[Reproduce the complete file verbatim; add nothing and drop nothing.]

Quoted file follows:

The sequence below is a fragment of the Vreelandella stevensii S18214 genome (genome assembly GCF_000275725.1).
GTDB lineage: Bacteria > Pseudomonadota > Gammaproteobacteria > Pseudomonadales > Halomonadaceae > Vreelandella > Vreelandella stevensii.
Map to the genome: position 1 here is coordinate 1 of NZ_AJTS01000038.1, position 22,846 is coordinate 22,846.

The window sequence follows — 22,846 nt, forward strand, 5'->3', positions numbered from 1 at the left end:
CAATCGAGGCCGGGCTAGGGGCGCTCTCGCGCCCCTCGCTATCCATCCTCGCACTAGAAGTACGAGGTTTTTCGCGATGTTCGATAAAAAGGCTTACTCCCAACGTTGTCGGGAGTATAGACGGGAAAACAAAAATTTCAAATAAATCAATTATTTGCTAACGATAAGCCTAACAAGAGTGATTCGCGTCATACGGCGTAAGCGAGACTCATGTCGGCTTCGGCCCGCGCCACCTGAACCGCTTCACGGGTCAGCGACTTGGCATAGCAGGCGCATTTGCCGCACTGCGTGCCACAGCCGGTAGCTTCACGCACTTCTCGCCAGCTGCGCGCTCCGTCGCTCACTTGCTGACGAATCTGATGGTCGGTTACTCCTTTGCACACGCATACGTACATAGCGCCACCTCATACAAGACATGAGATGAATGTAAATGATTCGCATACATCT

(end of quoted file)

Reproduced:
The sequence below is a fragment of the Vreelandella stevensii S18214 genome (genome assembly GCF_000275725.1).
GTDB lineage: Bacteria > Pseudomonadota > Gammaproteobacteria > Pseudomonadales > Halomonadaceae > Vreelandella > Vreelandella stevensii.
Map to the genome: position 1 here is coordinate 1 of NZ_AJTS01000038.1, position 22,846 is coordinate 22,846.

The window sequence follows — 22,846 nt, forward strand, 5'->3', positions numbered from 1 at the left end:
CAATCGAGGCCGGGCTAGGGGCGCTCTCGCGCCCCTCGCTATCCATCCTCGCACTAGAAGTACGAGGTTTTTCGCGATGTTCGATAAAAAGGCTTACTCCCAACGTTGTCGGGAGTATAGACGGGAAAACAAAAATTTCAAATAAATCAATTATTTGCTAACGATAAGCCTAACAAGAGTGATTCGCGTCATACGGCGTAAGCGAGACTCATGTCGGCTTCGGCCCGCGCCACCTGAACCGCTTCACGGGTCAGCGACTTGGCATAGCAGGCGCATTTGCCGCACTGCGTGCCACAGCCGGTAGCTTCACGCACTTCTCGCCAGCTGCGCGCTCCGTCGCTCACTTGCTGACGAATCTGATGGTCGGTTACTCCTTTGCACACGCATACGTACATAGCGCCACCTCATACAAGACATGAGATGAATGTAAATGATTCGCATACATCT